A Man Called Ove
At the age of 59, Ove (Rolf Lassgård, "After the Wedding") is his block association's curmudgeon. He lost his beloved wife, Sonja (ray of light Ida Engvoll, seen in flashbacks) just two years ago and has just been forced into retirement. With nothing to do but harass his neighbors, he decides to end it all but something is always interrupting "A Man Called Ove."
Laura's Review: B+
Adapting Fredrik Backman's Swedish bestseller, writer/director Hannes Holm has pulled off a minor miracle. We've all seen plenty of films where an older crank is sparked into new life by crossing paths with another, but this one feels fresh because of its layered structure, Scandinavian sense of humor and first rate performance from Lassgård.
We immediately know what kind of man Ove is from the film's opening scene. He argues with a supermarket clerk that his discount coupon should be valid despite the fact that he's only buying one bouquet of roses, not the two designated. When he speaks to Sonja at her grave, he's a different man but we wonder just how the woman stood him for so long. He barks at a neighbor whose dog pees on the walkway, yells at anyone who dares to drive through restricted areas and responds to neighbor Anita's (Chatarina Larsson) request for help with her heating with sarcasm. Essentially he believes everyone is an idiot and when a new neighbor, Patrik (Tobias Almborg), has difficulty backing up a trailer he is no exception. But Patrick's wife, Parvaneh (Bahar Pars), shows nothing but kindness, bringing over chicken and rice as a thank you for his help.
Meanwhile he tries to commit suicide. Several stabs at hanging don't work, so he gets his garden hose back from Anita (where we learn her husband, Rune (Börje Lundberg), is wheelchair bound) and tries to gas himself in his car. Every attempt, surprisingly humorous, brings back a memory, beginning with his loving upbringing by his widowed dad (Stefan Gödicke). As we learn how cruel life was to the growing Ove and how Sonja changed everything until yet another tragedy struck, we gain more and more sympathy for the man. The most hilarious flashback gives us the genesis of the block association's governing, Ove (Filip Berg, "Evil") back then a kindred spirit of Rune's (Simeon Lindgren), until he discovered one unfortunate difference.
Especially lovely is how the influence of two women affect the main character. One look at Ida Engvoll, a Scandinavian Elizabeth Moss with a glorious smile, and we can see how she immediately won Ove's heart. Their courtship is charming. Bahar Pars is a different kettle of fish, asking the type of assistance that would normally send Ove ranting, yet he's so flummoxed by her manner, he acquiesces and discovers something in the bargain. It's a lovely relationship that somehow transcends cliche and "A Man Called Ove" is a delight from start to finish. Grade:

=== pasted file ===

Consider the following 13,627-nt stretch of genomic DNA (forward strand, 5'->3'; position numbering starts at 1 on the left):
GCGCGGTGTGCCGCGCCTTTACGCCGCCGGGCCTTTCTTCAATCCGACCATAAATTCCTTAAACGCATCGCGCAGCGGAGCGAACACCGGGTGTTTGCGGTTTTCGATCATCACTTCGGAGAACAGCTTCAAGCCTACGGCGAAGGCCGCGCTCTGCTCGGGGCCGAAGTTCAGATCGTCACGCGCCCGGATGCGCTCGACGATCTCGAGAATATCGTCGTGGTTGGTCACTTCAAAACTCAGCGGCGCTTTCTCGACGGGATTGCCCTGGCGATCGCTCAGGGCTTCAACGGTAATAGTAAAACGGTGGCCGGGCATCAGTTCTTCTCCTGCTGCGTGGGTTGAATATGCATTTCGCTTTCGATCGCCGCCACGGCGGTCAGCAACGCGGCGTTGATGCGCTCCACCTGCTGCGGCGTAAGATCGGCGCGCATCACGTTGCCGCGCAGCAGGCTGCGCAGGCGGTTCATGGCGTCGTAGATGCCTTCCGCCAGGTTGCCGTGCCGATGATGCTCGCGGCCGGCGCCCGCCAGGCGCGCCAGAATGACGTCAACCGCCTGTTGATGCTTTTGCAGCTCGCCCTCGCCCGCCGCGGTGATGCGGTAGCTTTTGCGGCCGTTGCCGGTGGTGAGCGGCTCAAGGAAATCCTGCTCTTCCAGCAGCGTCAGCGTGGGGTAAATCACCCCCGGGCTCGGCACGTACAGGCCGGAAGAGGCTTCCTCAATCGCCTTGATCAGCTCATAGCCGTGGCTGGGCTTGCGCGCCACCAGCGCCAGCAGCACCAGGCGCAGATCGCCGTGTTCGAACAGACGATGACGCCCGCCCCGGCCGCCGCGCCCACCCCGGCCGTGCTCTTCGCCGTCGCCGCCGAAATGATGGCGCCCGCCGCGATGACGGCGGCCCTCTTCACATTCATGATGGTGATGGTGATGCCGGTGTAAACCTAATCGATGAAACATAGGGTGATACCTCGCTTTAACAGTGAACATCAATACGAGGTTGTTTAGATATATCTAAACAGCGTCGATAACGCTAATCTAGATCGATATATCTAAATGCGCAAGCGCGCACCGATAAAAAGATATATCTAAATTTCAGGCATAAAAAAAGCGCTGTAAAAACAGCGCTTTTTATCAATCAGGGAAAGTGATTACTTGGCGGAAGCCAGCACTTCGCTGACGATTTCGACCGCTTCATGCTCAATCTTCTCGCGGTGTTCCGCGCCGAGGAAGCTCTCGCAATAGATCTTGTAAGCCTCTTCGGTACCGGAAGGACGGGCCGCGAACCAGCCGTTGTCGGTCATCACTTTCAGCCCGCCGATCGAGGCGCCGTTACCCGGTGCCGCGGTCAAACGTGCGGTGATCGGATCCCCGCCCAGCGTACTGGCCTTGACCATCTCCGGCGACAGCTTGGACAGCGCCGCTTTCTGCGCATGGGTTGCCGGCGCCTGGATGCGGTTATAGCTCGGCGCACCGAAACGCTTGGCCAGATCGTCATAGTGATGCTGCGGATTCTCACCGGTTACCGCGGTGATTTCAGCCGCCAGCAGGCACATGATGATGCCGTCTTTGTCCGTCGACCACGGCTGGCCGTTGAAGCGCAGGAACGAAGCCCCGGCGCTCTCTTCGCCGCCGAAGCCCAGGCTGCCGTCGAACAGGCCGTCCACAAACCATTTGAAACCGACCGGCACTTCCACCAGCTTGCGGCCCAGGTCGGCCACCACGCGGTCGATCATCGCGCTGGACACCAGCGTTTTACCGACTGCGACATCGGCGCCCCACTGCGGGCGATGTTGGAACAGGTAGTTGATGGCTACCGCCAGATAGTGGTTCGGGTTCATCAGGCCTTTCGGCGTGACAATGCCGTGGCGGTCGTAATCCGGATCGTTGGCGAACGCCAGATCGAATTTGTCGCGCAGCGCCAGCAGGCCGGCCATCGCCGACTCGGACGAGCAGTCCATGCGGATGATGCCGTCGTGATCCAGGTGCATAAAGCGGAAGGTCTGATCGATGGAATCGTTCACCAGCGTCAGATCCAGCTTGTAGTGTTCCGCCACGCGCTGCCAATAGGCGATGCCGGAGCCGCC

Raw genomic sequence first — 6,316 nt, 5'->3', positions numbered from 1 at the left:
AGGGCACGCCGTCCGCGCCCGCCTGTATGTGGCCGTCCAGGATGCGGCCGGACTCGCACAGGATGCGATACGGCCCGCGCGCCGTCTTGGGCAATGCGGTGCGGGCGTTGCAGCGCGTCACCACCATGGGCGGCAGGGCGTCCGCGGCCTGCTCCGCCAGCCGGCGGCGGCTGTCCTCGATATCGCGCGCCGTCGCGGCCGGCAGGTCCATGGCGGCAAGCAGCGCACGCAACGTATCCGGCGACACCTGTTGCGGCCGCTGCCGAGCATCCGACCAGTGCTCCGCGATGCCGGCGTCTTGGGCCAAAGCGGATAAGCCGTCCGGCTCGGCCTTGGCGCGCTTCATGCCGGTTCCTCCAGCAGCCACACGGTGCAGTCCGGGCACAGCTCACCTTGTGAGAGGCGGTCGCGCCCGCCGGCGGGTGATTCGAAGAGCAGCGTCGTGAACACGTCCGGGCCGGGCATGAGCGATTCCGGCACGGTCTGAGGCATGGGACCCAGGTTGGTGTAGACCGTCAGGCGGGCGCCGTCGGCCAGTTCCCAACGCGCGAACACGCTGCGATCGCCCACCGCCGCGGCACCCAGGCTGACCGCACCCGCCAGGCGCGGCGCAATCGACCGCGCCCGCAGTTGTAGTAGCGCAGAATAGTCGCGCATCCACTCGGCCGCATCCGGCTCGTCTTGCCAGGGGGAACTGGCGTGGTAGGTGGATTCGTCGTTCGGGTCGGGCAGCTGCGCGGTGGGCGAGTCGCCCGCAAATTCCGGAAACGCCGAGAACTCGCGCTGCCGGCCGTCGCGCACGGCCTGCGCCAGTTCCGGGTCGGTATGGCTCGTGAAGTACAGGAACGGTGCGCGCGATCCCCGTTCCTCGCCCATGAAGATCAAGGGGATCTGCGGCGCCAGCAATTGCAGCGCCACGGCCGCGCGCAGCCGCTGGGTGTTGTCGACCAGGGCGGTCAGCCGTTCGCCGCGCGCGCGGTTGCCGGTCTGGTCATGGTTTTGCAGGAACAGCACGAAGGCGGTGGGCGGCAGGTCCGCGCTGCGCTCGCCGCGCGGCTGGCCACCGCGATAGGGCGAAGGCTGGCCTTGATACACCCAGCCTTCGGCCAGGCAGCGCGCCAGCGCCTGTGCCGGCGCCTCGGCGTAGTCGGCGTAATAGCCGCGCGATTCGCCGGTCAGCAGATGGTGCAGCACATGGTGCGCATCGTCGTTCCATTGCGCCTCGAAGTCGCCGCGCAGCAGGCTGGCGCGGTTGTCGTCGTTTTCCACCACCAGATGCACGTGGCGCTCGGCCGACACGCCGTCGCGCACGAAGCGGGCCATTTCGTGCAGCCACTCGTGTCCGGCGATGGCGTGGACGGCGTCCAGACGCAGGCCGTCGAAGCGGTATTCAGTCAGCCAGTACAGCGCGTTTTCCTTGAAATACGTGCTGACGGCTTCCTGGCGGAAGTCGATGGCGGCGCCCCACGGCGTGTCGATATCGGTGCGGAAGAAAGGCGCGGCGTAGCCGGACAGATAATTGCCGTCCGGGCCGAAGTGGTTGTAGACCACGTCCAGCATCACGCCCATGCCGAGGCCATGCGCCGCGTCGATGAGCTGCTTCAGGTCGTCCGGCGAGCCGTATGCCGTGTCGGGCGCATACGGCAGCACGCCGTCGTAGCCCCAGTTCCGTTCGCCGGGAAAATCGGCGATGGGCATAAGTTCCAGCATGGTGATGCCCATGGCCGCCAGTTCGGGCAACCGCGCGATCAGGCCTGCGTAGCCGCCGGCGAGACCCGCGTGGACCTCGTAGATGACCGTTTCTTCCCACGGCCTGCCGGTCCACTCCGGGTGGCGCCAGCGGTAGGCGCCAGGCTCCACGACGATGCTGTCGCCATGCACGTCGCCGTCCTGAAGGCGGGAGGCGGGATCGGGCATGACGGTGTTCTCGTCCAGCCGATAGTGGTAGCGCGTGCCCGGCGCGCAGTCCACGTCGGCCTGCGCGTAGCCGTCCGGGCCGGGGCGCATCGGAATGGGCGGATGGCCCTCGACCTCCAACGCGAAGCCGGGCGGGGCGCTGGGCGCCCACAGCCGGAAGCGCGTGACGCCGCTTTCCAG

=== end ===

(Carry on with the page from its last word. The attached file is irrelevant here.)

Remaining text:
Robin's Review: A-
59-year old Ove (Rolf Lassgard) is grumpy, forcibly retired widower who was once the president of the condominium association, until fired, in a small Swedish town. But, his gruff demeanor and self-appointed role as neighborhood watch annoy his neighbors, until a family moves into the house next door to Ove. The mom of the family, Persian-borne and pregnant Parvaneh (Bahar Pars), soon sees that there is more to and can help “A Man Called Ove.”
The film opens with Ove being his curmudgeon self and making his rounds of the neighborhood, picking up cigarette butts and scolding everyone for infractions of the rules. He lost his wife Sonja (Ida Engvoll) and his normal gruff behavior, that she helped to temper with her love, turns bitter as he vents his loss on everyone. That changes when Parvaneh arrives with her husband, Patrik (Tobias Almborg), and their two kids.
Ove’s grumpiness does not faze Parvaneh. Her optimism and happy persona and outlook on life are the polar opposite of Ove’s. She shows her first kindness to her new neighbor when she gives him a container of rice and chicken as thanks for helping them park their caravan. Never wasteful, Ove eats the dish and finds it delicious. Slowly and surely, his new neighbor calls upon him to help her in little, then bigger, ways and bring him out of his self imposed shell of aloneness and despair.
These intrusions into his life conflict with Ove’s Grand Plan: to end his grief and join Sonja. This sounds like tragedy but, in the hands of writer-director Hannes Holm, adapting the novel by Frederik Backman, Ove’s repeated, and repeatedly interrupted, suicide attempts make for some very funny scenes. Also, during these aborted attempts to kill himself, Ove flashes back to his days with Sonja, only to be brought back by a knock on the door or a commotion outside, giving the man a depth of character and feeling that build throughout the film.
When “A Man Called Ove” started and I found out it is about an old curmudgeon who his neighbors openly dislike, and two hours long, I inwardly groaned. Then, Ove’s story unfolds as Parvaneh enters his life in positive and loving ways. What we see is the metamorphosis and rebirth of a man who had given up on life and it is a terrific character study by Rolf Lassgard.